AI trounces humans in Jeopardy preview

We've been following IBM's Jeopardy!-playing computer, Watson, for quite a while now, and the big day is coming up where Watson will take on flesh and blood champions in a full-blown Jeopardy! game. A demo round took place today, and it looks like the human contestants will definitely have their work cut out for them.

Today's demonstration round between Watson and Jeopardy! champions Ken Jennings and Brad Rutter was the standard game that you're probably familiar with. Watson the computer plays by the same rules as the humans, listening to the questions as they're asked, thinking up an answer, and then activating its mechanical buzzer before answering in an artificial voice.

The categories for this game were full of Jeopardy!'s typical clever wordplay, such as "Chicks Dig Me," where the answers questions were all about female archaeologists. Despite having much less experience with chicks than the other two panelists (at least, I should hope that's the case), Watson managed to run most of that category right off the bat, clearly intimidating its human rivals.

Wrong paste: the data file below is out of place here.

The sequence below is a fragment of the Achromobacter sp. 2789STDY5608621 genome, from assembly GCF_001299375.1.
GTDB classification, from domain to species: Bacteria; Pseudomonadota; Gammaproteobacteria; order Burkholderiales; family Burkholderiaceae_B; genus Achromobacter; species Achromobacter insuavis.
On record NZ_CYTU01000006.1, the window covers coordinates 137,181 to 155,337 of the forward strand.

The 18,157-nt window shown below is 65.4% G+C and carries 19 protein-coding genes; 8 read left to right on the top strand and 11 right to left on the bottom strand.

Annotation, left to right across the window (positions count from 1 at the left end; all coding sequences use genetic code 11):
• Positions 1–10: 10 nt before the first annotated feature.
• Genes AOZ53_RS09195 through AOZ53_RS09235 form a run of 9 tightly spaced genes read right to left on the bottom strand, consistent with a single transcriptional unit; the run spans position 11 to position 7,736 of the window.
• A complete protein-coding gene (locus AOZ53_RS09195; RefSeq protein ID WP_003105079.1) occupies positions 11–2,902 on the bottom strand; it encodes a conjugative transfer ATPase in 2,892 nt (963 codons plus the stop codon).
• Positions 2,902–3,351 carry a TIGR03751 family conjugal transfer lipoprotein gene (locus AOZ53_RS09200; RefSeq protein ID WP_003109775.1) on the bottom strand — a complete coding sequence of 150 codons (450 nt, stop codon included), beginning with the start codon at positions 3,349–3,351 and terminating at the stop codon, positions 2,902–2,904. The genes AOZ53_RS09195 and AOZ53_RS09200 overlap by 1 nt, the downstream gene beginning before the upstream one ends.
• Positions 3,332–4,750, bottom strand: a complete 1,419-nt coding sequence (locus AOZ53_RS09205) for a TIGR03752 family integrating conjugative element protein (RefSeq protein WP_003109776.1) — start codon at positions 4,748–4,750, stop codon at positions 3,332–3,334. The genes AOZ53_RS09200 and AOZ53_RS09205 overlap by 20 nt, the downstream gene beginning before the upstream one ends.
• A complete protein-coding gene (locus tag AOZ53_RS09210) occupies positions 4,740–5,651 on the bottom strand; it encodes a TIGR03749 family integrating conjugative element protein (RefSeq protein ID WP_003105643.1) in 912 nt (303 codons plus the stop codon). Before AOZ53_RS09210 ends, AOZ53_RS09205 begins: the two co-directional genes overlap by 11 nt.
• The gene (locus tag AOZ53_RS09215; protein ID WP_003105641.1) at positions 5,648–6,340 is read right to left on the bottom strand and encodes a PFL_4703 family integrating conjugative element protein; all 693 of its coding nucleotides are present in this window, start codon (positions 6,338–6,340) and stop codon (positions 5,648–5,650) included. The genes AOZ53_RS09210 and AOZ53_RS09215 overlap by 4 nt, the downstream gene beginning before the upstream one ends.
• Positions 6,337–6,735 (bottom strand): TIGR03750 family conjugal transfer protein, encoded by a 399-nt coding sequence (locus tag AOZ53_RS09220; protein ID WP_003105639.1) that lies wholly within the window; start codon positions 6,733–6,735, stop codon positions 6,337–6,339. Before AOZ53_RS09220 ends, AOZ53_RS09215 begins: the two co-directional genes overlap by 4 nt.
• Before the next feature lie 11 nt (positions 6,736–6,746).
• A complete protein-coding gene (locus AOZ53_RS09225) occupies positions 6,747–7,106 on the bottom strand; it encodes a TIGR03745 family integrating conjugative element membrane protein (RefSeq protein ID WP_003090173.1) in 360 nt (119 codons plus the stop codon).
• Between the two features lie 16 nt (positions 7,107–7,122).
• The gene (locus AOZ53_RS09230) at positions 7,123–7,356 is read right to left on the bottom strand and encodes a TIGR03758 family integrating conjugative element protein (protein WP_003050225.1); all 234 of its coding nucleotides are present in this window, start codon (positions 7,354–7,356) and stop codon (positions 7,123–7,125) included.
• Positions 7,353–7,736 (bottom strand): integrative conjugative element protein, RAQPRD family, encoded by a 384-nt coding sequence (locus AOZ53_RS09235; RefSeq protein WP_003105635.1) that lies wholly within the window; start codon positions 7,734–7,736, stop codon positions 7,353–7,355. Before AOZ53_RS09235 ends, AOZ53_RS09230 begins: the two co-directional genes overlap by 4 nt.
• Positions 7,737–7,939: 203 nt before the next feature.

Watson itself is embodied in a LCD screen that sits behind its podium. On the screen is an abstract graphic that changes color to reflect how certain Watson is about its answer, and other screens around the room show the audience what other possibilities Watson is considering. That fact that Watson has a distinctive personal presence is certainly effective, and even though it doesn't have a face or a body or anything like that, the audience at least seemed to get a kick out of Watson's robotic voice saying things like "let's finish chicks dig me."

At the end of the first part of this preview round, Watson was in first with $4,400, Jennings was in second with $3,400, and Rutter was still a presence with $1,200. Things are going to get interesting when the full game goes live on TV on February.

Tomorrow Jeopardy! will tape the real encounter between Jennings, Rutter, and Watson. Are the human competitors nervous, especially since they haven't actually played the game in five years? "Not now," Rutter says, "but when Watson's progeny come back to kill me from the future." Jennings insists that he's feeling cool. And setting aside his own pride for a moment, Jennings says it's worth noting that humans built the thing. Whoever wins, we win.

Engadget has a video of the first part of the demo round, and it's absolutely worth watching.

Watson, via Engadget and Discover

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